She heeded her family’s pleas to remain in school. But that June, she took a medical leave from her nursing program to travel to Kenya to care for her ailing mother-in-law.
“While there, Ruto repeatedly made the hourlong trip by public transportation — a van and a motorcycle — to Boito in search of former workers and children of Dow’s home,” Van Ness wrote. “That’s when she heard the girls’ accounts.”
“I spoke to these girls. I saw their eyes bubble up,” Ruto recalled to Van Ness, “and I believed everything they told me.”
There was little in those girls’ lives that could be described as fortunate but Ruto’s involvement in their case — her tenacity, her compassion, her insistence on seeking justice — would prove to be a gift to them. And to the U.S. authorities who eventually convicted Dow.
Ruto was cited by name in a statement issued by acting U.S. Attorney Jennifer Arbittier Williams after Dow’s sentencing.
“Ms. Ruto was invaluable at the outset of the investigation into Dow’s horrific crimes,” Williams said. “She and another Kenyan woman contacted both local law enforcement in Lancaster, as well as LNP | LancasterOnline, to share the fruits of their own investigation into Dow’s crimes.
“Ultimately, Ms. Ruto’s information found its way to a team of dedicated FBI agents, who traveled to Kenya to further investigate the allegations,” she said. “In doing so, the agents relied on leads provided by Ms. Ruto and gathered the evidence required to charge Dow and hold him accountable for the monstrous abuse he perpetrated on his victims.”
Williams called the case a “textbook example of the ways in which the public can assist law enforcement in bringing sexual predators like Dow, and other criminals, to justice.”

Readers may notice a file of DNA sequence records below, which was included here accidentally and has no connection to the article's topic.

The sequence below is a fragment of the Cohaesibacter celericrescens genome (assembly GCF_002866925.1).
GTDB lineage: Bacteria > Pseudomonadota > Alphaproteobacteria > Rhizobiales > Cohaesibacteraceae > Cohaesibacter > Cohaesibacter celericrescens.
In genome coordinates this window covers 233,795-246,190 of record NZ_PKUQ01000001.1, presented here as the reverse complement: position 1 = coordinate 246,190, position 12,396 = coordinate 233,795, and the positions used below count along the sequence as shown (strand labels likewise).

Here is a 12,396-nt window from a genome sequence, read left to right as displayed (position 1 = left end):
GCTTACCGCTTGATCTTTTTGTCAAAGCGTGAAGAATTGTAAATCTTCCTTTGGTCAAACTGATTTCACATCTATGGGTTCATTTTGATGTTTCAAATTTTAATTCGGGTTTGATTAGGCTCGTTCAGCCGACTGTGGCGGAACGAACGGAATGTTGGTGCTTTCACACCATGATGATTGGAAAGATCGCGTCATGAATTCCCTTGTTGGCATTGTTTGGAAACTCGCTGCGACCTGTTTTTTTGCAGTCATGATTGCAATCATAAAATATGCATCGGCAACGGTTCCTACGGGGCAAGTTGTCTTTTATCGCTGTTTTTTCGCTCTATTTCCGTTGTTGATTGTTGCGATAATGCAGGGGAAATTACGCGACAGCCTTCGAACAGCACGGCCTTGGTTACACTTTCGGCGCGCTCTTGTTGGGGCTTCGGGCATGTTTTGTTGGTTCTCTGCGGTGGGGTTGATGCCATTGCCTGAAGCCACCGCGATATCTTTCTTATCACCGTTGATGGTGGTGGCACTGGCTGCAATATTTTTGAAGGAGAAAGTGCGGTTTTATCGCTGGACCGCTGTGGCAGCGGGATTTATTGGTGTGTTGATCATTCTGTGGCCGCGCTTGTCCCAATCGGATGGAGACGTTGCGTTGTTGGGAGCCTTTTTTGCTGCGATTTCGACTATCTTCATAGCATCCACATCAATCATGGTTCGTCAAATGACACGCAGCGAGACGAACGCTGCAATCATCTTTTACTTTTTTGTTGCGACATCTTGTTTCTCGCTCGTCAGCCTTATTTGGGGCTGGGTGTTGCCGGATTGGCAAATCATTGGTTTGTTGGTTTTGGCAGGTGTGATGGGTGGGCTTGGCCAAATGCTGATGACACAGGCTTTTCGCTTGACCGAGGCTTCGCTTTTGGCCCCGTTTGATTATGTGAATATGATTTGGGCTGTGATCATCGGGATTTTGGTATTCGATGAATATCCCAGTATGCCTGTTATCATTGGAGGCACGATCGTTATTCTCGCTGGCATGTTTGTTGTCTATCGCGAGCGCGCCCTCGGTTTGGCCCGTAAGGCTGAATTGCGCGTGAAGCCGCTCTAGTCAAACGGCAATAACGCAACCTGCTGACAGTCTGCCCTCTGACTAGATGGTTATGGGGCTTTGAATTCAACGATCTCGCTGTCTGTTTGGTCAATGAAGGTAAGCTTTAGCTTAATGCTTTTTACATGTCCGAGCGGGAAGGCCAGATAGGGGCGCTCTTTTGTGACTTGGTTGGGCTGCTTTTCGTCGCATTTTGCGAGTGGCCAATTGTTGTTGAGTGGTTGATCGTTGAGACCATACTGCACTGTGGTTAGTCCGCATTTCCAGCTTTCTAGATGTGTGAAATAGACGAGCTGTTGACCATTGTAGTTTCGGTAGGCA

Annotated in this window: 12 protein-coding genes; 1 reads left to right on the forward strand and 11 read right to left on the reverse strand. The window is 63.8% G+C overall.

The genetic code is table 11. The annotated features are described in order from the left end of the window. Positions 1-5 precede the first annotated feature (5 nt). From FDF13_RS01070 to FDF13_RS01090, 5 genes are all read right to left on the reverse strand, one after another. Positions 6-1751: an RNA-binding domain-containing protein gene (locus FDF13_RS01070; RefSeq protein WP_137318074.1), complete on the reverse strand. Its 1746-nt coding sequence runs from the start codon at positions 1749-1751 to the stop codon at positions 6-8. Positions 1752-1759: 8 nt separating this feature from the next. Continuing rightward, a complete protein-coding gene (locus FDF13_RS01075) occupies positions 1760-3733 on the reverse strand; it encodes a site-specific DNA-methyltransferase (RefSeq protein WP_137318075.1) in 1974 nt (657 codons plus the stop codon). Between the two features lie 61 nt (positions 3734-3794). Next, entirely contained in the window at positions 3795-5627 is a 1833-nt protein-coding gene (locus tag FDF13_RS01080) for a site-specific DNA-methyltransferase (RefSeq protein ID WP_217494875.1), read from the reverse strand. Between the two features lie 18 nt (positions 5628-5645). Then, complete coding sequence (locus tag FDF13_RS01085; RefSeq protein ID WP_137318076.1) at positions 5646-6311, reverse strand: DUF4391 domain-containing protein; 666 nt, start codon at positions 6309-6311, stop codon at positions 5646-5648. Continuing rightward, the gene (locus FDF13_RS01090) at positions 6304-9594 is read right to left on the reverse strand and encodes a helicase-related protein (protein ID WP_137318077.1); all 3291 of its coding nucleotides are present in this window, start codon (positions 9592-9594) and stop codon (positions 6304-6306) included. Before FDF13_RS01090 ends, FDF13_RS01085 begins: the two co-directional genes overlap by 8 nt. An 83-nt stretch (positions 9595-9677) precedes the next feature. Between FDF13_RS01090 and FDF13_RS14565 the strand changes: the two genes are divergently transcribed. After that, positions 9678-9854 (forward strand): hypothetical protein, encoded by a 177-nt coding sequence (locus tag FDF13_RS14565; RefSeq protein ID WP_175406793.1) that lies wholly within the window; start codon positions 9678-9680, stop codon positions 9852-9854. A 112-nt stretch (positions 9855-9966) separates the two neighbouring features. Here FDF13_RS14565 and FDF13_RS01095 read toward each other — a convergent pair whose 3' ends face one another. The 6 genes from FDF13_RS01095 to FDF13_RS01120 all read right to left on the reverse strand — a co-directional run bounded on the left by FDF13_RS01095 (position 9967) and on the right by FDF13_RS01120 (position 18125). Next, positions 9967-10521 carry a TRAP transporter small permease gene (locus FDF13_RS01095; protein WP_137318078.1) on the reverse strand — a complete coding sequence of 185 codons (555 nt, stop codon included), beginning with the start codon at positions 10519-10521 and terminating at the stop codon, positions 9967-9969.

Sensibly, impressively, Ruto didn’t want to share her story until after Dow was sentenced. She told Van Ness she now wants others to know the importance of speaking up about suspicions of wrongdoing.
“Just think about it,” Ruto said. “If I didn’t see that post on Facebook, (Dow) could be free right now.”
There is so much that’s terrible and incomprehensible about the Gregory Dow case — including the fact that he and his wife received financial support from a church in Elizabethtown, LifeGate, even though a pastor there was aware of Gregory Dow’s prior sexual assault conviction. Their home in Kenya was allowed to grow to the point where it took in more than 80 children, from newborns to teens. The trauma that some of those children experienced at Dow’s hands makes us furious.
But Margaret Ruto — we are awed by her.
“Margaret is the engine that has propelled this fight,” said Edmond Nyabola, an investigative journalist in Kenya who produced a documentary on the case in March 2019. “Those kids can finally find justice because of the good noise she made, the evidence she put together, the doors she knocked, and not to mention, the bravery to even think of taking this on.”
Ruto told Van Ness that she is working to start a nonprofit to help the children of Boito. With her nursing program on pause because of COVID-19-related course limitations, she began taking classes toward a bachelor’s degree in criminal justice to add to an associate degree she previously earned on the subject.
“No jail time can heal the scars Gregory Dow inflicted on his known and unknown victims,” Ruto said in a text after attending Dow’s sentencing.
This is sadly true. But trauma can be compounded by a lack of justice, and Ruto helped to spare Dow’s victims — who already had suffered too much — the anguish of going unheard. What an incredible thing she has done.